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Saturday, Aug 20, 2005County: Fond du Lac
Defendant/Suspect: Merici A. Habib
Case Updates: 2 update(s) available
A Fond du Lac Police Department detective was transported to St. Agnes Hospital after he collapsed on the afternoon of Aug 22 from heat exhaustion while investigating what have been described as deplorable conditions at a house at 35 W. Bank St.
Because of the overpowering odor and the risk of disease from insects, like fleas, the officers investigating possible animal abuse or neglect at the house were forced to wear hazardous materials suits, Major Bill Makowski said, noting that the suit was the reason the detective became overheated.
"From the outside you can smell the cat urine, cat feces and the decomposition of the animal carcasses," he said. "The conditions, I understand, were beyond deplorable."
Detective Lee Mikulec was treated and released, according to a hospital spokesperson.
"Basically, with the investigation, we have to sit back and see what we have and see if charges can be filed," Makowski said.
Aside from investigating the conditions, officers were also setting live traps inside the house in an effort to catch the remaining cats. Makowski said the department has already removed 11 cats from the house and will be checking back at the residence periodically to see if any have been caught in the traps.
The cats have been transported to the Humane Society. At this point the Police Department is not sure how many cats were in the house, Capt. Mike Frank said.
"There are some left, but I don't think there was an accurate count," he said.
Vicki Timreck, who lives next door to the house, said some of the cats are roaming the neighborhood.
"We have a couple of them running around the neighborhood, and they are very, very sick," she said.
The house is owned by Jane Habib, of 340 Gillett St. However she is not the occupant of the house. The Fond du Lac Police Department has contacted Habib, but has been unsuccessful in contacting the occupant of the home.
Makowski said he was at the residence on the Aug 20 evening when officers were first dispatched to the house on a welfare check. They were originally looking for the body of a female, but once they started seeing all the cats they called for more help, Makowski said.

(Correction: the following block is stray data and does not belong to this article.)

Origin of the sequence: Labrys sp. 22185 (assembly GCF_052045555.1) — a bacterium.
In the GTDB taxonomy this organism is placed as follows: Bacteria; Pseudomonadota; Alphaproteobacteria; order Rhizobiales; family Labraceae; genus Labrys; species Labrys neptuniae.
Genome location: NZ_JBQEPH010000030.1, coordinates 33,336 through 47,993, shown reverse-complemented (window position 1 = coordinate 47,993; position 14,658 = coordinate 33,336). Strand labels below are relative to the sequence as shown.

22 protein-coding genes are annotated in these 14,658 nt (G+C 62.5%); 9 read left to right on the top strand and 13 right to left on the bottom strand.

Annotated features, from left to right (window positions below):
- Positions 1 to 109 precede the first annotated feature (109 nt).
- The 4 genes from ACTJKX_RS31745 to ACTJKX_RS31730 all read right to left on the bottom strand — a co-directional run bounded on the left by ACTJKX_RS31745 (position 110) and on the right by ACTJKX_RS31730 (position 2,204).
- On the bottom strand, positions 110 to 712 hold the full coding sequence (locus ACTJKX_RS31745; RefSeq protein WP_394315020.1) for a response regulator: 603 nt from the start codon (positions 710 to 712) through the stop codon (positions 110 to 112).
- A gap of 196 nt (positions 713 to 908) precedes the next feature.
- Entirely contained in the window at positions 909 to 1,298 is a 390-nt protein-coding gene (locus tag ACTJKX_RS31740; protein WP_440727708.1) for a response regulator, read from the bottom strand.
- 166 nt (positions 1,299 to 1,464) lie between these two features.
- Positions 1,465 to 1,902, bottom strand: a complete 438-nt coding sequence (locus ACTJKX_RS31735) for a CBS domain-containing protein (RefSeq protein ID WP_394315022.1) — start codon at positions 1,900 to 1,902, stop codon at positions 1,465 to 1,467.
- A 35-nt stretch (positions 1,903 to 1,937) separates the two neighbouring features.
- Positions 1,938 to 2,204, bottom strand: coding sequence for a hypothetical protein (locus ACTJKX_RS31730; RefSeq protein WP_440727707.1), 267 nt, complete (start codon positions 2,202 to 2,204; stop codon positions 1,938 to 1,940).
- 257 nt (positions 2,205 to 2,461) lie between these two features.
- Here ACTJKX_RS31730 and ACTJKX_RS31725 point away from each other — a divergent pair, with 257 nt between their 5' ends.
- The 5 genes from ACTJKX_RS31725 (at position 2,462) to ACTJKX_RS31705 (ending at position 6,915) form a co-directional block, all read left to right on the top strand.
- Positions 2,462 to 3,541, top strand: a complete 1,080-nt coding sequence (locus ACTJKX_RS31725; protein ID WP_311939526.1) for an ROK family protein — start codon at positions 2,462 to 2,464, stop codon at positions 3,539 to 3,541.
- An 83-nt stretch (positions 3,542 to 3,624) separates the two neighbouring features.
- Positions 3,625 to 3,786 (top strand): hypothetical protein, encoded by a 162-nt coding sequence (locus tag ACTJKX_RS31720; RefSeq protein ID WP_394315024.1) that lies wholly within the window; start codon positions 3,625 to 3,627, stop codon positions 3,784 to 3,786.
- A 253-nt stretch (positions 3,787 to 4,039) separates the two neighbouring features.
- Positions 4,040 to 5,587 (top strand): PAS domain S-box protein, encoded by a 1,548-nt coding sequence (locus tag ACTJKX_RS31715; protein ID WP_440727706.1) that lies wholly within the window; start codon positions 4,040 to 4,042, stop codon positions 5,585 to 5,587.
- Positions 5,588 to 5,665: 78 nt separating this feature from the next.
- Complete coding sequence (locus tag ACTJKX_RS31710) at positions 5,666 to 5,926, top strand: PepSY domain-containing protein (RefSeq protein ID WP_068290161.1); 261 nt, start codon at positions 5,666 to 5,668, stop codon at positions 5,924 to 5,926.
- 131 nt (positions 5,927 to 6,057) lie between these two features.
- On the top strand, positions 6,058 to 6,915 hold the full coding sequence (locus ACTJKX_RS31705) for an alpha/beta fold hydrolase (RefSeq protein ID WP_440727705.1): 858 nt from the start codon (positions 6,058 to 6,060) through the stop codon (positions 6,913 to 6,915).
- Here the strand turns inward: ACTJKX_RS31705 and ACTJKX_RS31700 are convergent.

Timreck alerted police to the conditions of the house and the fact that she had not seen her neighbor in several weeks.
"I really was concerned about her," she said. "I was afraid something had happened in there."
Timreck helped in removing the cats from the house. She said she was about 20 feet away and helped carry the cats to the vehicles.
"It is an extremely high ammonia smell," she said. "It will make your eyes water. By the time we got to the ninth cat, I had to go inside because I was getting sick."
Timreck said it is not uncommon for her neighbor to be gone for several weeks at a time. She said she got concerned when she noticed the lawn had not been mowed.
|Merici Habib of Fond du Lac was sentenced to five years probation for 10 misdemeanor counts of mistreatment of animals.|
|Source: Fond Du Lac Reporter - Jan 31, 2007|
Update posted on Feb 1, 2007 - 1:36PM
|Some of the cats pulled out of a West Bank Street residence on Aug. 20 will find new homes thanks to an animal shelter in Richland Center.|
Twenty cats now have been rescued from what officials have called deplorable conditions at the residence at 35 W. Bank St.
Fond du Lac Humane Society Shelter Manager Lucy Mathers said the Humane Society has found an animal rescue center at Richland Center, in the southwest part of the state, that has offered to take in four of the cats and has found homes for eight more.
"I'm glad they're here and being cared for," Mathers said about the cats from the West Bank Street home.
She said the rescue centers will be able to put in the time to try to domesticate the animals.
Mathers contacted the Richland County Friends of Animals Inc., a no kill animal shelter established in 1977.
Carol DeFilippo, a volunteer at the Richland County Friends of Animals, said the facility is accepting four of the cats, and she has found two other Wisconsin shelters that do not believe in euthanizing animals. One is in Camp Douglas and the other is in Granton. Both communities are in the west central part of the state.
"They will try to socialize them - handle them more," she said.
Mathers said the rescue centers will handle the adoption of the cats. She said three or four of the cats at the Humane Society are friendly enough for people to adopt.
The 20 cats were removed after the Fond du Lac Police Department discovered them on Aug. 20 living uncared for in the house with feces, urine and cat carcasses throughout the residence. More cats are still being live-trapped inside the house.
"Well, with them (the West Bank cats), I think that the end is near," Mathers said of the trapping. "I think they have caught pretty much all of them now."
DeFilippo said this type of situation is not new to her. Two years ago, her organization live-trapped 12 cats that a woman had been feeding. However, they were still very wild in behavior, she said.
"We put them in cages with a potty pan and clean towels," she said. "You feed them, talk with them, interact with them and try to pet them. We still have two that are in cages. You can pet them, but they are still not comfortable around people."
Out of the 10 cats that were able to let out of cages, five have been adopted, DeFilippo said.
|Source: Fond Du Lac Reporter - Sept 2, 2005|
Update posted on Sep 2, 2005 - 8:30PM
- The Fond du Lac Reporter - Aug 23, 2005
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